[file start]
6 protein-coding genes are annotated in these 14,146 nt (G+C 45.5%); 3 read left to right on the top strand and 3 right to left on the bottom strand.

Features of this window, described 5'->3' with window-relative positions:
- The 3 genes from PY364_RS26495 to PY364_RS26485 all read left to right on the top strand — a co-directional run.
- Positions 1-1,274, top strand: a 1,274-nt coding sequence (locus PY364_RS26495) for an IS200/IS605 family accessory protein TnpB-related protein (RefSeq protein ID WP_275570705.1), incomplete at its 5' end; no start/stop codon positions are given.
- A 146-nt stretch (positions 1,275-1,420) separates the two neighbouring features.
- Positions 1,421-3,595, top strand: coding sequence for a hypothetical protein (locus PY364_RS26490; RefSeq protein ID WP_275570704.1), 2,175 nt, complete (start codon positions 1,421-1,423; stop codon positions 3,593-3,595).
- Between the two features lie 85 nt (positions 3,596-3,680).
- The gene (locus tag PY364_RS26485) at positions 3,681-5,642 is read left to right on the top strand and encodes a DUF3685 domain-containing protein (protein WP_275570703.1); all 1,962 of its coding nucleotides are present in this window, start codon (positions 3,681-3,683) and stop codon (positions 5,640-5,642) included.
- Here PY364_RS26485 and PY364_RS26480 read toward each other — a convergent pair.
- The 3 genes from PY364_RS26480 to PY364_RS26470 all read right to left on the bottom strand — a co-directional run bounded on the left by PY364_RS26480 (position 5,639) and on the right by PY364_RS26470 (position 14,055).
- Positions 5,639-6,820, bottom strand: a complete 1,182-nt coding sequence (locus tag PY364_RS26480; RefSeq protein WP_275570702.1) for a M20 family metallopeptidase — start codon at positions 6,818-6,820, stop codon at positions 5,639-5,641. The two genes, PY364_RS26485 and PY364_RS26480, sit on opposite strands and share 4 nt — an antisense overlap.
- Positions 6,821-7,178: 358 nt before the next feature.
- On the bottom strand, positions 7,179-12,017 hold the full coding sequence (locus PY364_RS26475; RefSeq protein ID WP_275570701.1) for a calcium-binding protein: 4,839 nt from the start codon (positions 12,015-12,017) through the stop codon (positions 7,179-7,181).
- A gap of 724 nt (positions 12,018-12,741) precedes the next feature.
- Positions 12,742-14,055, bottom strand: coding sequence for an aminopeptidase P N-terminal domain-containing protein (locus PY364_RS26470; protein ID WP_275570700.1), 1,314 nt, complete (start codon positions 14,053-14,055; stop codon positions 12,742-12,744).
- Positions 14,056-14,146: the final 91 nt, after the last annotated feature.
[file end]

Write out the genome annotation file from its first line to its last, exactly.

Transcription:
6 protein-coding genes are annotated in these 14,146 nt (G+C 45.5%); 3 read left to right on the top strand and 3 right to left on the bottom strand.

Features of this window, described 5'->3' with window-relative positions:
- The 3 genes from PY364_RS26495 to PY364_RS26485 all read left to right on the top strand — a co-directional run.
- Positions 1-1,274, top strand: a 1,274-nt coding sequence (locus PY364_RS26495) for an IS200/IS605 family accessory protein TnpB-related protein (RefSeq protein ID WP_275570705.1), incomplete at its 5' end; no start/stop codon positions are given.
- A 146-nt stretch (positions 1,275-1,420) separates the two neighbouring features.
- Positions 1,421-3,595, top strand: coding sequence for a hypothetical protein (locus PY364_RS26490; RefSeq protein ID WP_275570704.1), 2,175 nt, complete (start codon positions 1,421-1,423; stop codon positions 3,593-3,595).
- Between the two features lie 85 nt (positions 3,596-3,680).
- The gene (locus tag PY364_RS26485) at positions 3,681-5,642 is read left to right on the top strand and encodes a DUF3685 domain-containing protein (protein WP_275570703.1); all 1,962 of its coding nucleotides are present in this window, start codon (positions 3,681-3,683) and stop codon (positions 5,640-5,642) included.
- Here PY364_RS26485 and PY364_RS26480 read toward each other — a convergent pair.
- The 3 genes from PY364_RS26480 to PY364_RS26470 all read right to left on the bottom strand — a co-directional run bounded on the left by PY364_RS26480 (position 5,639) and on the right by PY364_RS26470 (position 14,055).
- Positions 5,639-6,820, bottom strand: a complete 1,182-nt coding sequence (locus tag PY364_RS26480; RefSeq protein WP_275570702.1) for a M20 family metallopeptidase — start codon at positions 6,818-6,820, stop codon at positions 5,639-5,641. The two genes, PY364_RS26485 and PY364_RS26480, sit on opposite strands and share 4 nt — an antisense overlap.
- Positions 6,821-7,178: 358 nt before the next feature.
- On the bottom strand, positions 7,179-12,017 hold the full coding sequence (locus PY364_RS26475; RefSeq protein ID WP_275570701.1) for a calcium-binding protein: 4,839 nt from the start codon (positions 12,015-12,017) through the stop codon (positions 7,179-7,181).
- A gap of 724 nt (positions 12,018-12,741) precedes the next feature.
- Positions 12,742-14,055, bottom strand: coding sequence for an aminopeptidase P N-terminal domain-containing protein (locus PY364_RS26470; protein ID WP_275570700.1), 1,314 nt, complete (start codon positions 14,053-14,055; stop codon positions 12,742-12,744).
- Positions 14,056-14,146: the final 91 nt, after the last annotated feature.